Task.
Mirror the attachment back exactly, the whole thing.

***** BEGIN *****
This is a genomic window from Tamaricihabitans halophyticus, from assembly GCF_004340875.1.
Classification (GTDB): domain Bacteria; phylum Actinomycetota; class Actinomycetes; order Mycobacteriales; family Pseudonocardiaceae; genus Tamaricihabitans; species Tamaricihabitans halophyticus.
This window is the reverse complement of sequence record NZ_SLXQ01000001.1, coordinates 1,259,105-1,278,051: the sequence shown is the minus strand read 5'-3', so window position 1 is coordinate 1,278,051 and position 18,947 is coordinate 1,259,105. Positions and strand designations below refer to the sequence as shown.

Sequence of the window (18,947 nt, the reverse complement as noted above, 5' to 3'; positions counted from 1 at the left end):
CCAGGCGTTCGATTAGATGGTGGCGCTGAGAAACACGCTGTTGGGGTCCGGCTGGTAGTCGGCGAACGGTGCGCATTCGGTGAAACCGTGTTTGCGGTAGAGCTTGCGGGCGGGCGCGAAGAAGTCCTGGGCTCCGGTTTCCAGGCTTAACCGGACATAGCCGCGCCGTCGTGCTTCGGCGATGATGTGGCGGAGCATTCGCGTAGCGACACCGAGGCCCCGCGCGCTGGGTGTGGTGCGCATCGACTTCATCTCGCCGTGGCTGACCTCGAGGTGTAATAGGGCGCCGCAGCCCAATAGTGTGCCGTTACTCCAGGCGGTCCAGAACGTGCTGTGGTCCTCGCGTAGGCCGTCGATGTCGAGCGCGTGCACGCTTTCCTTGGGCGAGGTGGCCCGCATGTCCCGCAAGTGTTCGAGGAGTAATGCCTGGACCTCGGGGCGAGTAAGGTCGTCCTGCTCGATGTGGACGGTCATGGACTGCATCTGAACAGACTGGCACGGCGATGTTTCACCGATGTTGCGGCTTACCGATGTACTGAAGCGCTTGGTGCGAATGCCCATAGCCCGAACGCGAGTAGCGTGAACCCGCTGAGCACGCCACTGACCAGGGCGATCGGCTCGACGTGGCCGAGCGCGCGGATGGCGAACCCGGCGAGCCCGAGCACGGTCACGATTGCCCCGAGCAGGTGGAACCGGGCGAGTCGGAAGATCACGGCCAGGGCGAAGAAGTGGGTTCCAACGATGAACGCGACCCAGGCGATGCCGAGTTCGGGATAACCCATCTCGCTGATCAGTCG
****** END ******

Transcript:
This is a genomic window from Tamaricihabitans halophyticus, from assembly GCF_004340875.1.
Classification (GTDB): domain Bacteria; phylum Actinomycetota; class Actinomycetes; order Mycobacteriales; family Pseudonocardiaceae; genus Tamaricihabitans; species Tamaricihabitans halophyticus.
This window is the reverse complement of sequence record NZ_SLXQ01000001.1, coordinates 1,259,105-1,278,051: the sequence shown is the minus strand read 5'-3', so window position 1 is coordinate 1,278,051 and position 18,947 is coordinate 1,259,105. Positions and strand designations below refer to the sequence as shown.

Sequence of the window (18,947 nt, the reverse complement as noted above, 5' to 3'; positions counted from 1 at the left end):
CCAGGCGTTCGATTAGATGGTGGCGCTGAGAAACACGCTGTTGGGGTCCGGCTGGTAGTCGGCGAACGGTGCGCATTCGGTGAAACCGTGTTTGCGGTAGAGCTTGCGGGCGGGCGCGAAGAAGTCCTGGGCTCCGGTTTCCAGGCTTAACCGGACATAGCCGCGCCGTCGTGCTTCGGCGATGATGTGGCGGAGCATTCGCGTAGCGACACCGAGGCCCCGCGCGCTGGGTGTGGTGCGCATCGACTTCATCTCGCCGTGGCTGACCTCGAGGTGTAATAGGGCGCCGCAGCCCAATAGTGTGCCGTTACTCCAGGCGGTCCAGAACGTGCTGTGGTCCTCGCGTAGGCCGTCGATGTCGAGCGCGTGCACGCTTTCCTTGGGCGAGGTGGCCCGCATGTCCCGCAAGTGTTCGAGGAGTAATGCCTGGACCTCGGGGCGAGTAAGGTCGTCCTGCTCGATGTGGACGGTCATGGACTGCATCTGAACAGACTGGCACGGCGATGTTTCACCGATGTTGCGGCTTACCGATGTACTGAAGCGCTTGGTGCGAATGCCCATAGCCCGAACGCGAGTAGCGTGAACCCGCTGAGCACGCCACTGACCAGGGCGATCGGCTCGACGTGGCCGAGCGCGCGGATGGCGAACCCGGCGAGCCCGAGCACGGTCACGATTGCCCCGAGCAGGTGGAACCGGGCGAGTCGGAAGATCACGGCCAGGGCGAAGAAGTGGGTTCCAACGATGAACGCGACCCAGGCGATGCCGAGTTCGGGATAACCCATCTCGCTGATCAGTCG